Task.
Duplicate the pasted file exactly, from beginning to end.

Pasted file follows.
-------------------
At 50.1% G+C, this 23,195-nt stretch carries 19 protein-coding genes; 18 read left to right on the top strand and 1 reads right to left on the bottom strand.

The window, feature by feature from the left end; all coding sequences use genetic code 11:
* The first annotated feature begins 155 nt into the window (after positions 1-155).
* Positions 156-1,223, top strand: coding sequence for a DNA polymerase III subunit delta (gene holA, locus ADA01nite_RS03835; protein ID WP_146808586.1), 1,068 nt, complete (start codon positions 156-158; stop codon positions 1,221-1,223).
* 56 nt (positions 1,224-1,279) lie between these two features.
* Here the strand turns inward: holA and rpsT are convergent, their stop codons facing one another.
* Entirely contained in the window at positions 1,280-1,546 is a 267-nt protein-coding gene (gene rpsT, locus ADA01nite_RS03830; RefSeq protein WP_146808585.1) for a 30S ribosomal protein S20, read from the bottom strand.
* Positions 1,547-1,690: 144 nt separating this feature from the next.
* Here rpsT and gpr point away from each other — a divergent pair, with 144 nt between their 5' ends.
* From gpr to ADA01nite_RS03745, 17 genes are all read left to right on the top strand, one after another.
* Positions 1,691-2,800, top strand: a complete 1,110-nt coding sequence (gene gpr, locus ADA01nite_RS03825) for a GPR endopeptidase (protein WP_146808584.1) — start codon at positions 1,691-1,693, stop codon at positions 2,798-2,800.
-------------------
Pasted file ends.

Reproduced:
At 50.1% G+C, this 23,195-nt stretch carries 19 protein-coding genes; 18 read left to right on the top strand and 1 reads right to left on the bottom strand.

The window, feature by feature from the left end; all coding sequences use genetic code 11:
* The first annotated feature begins 155 nt into the window (after positions 1-155).
* Positions 156-1,223, top strand: coding sequence for a DNA polymerase III subunit delta (gene holA, locus ADA01nite_RS03835; protein ID WP_146808586.1), 1,068 nt, complete (start codon positions 156-158; stop codon positions 1,221-1,223).
* 56 nt (positions 1,224-1,279) lie between these two features.
* Here the strand turns inward: holA and rpsT are convergent, their stop codons facing one another.
* Entirely contained in the window at positions 1,280-1,546 is a 267-nt protein-coding gene (gene rpsT, locus ADA01nite_RS03830; RefSeq protein WP_146808585.1) for a 30S ribosomal protein S20, read from the bottom strand.
* Positions 1,547-1,690: 144 nt separating this feature from the next.
* Here rpsT and gpr point away from each other — a divergent pair, with 144 nt between their 5' ends.
* From gpr to ADA01nite_RS03745, 17 genes are all read left to right on the top strand, one after another.
* Positions 1,691-2,800, top strand: a complete 1,110-nt coding sequence (gene gpr, locus ADA01nite_RS03825) for a GPR endopeptidase (protein WP_146808584.1) — start codon at positions 1,691-1,693, stop codon at positions 2,798-2,800.